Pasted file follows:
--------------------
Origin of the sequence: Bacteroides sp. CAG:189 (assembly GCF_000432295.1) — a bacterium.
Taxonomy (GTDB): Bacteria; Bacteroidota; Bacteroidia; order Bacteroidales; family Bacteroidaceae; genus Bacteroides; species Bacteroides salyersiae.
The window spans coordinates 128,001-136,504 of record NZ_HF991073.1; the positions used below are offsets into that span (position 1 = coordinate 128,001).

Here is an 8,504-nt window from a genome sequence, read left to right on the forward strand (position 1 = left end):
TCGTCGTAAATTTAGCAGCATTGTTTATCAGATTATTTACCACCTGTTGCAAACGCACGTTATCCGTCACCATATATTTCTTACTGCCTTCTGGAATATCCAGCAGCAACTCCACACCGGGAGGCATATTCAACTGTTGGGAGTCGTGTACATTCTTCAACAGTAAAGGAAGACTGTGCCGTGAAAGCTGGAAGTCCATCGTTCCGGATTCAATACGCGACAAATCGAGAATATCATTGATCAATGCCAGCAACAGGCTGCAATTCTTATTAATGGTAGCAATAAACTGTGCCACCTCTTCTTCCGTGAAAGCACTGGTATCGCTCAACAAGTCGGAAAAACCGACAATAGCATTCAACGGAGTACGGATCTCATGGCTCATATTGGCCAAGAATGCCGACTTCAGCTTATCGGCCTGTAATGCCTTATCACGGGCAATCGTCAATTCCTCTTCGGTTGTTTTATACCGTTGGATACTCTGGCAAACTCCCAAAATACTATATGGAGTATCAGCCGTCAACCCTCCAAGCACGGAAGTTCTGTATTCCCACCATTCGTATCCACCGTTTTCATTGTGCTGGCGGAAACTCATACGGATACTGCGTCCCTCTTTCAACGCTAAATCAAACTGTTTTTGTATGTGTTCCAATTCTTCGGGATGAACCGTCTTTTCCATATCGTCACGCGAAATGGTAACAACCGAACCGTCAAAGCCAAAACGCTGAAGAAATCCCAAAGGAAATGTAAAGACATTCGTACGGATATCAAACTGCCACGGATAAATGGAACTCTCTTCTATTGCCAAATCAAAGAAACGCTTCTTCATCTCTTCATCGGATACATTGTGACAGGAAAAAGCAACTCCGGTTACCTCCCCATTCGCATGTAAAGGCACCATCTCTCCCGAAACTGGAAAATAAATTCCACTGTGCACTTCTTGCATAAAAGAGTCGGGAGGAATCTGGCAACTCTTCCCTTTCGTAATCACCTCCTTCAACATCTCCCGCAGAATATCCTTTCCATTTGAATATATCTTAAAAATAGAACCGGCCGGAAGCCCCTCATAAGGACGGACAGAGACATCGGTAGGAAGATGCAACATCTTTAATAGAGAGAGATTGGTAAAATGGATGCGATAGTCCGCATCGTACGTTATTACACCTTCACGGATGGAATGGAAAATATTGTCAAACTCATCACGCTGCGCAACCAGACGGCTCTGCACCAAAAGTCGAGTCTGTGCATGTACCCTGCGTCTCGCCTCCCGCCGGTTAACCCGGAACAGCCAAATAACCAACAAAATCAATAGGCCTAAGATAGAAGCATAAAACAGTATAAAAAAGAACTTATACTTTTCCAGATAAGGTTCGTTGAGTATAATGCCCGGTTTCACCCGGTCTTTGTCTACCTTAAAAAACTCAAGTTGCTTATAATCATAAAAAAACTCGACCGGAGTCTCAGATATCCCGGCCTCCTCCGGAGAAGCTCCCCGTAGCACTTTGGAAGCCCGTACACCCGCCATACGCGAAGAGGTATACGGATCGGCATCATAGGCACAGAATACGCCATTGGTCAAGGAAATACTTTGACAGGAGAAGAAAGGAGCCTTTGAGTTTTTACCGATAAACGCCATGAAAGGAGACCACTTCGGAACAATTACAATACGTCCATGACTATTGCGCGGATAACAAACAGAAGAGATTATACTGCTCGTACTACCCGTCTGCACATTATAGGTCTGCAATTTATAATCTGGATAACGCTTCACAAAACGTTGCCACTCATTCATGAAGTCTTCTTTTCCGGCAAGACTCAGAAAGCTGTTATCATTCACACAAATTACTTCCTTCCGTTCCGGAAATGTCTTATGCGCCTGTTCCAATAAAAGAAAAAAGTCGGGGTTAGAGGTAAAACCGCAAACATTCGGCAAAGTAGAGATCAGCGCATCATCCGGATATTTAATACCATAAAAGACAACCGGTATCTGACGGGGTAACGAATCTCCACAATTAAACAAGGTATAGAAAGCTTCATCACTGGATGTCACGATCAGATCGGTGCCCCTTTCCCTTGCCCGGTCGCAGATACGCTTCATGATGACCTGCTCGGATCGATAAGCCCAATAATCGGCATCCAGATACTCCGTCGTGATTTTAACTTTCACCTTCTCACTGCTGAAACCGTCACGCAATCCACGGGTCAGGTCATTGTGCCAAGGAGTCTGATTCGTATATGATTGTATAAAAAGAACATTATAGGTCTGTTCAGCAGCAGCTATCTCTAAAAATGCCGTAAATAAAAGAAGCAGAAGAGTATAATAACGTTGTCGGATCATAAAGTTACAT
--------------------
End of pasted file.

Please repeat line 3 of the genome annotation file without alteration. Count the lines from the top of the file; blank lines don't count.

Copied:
The window spans coordinates 128,001-136,504 of record NZ_HF991073.1; the positions used below are offsets into that span (position 1 = coordinate 128,001).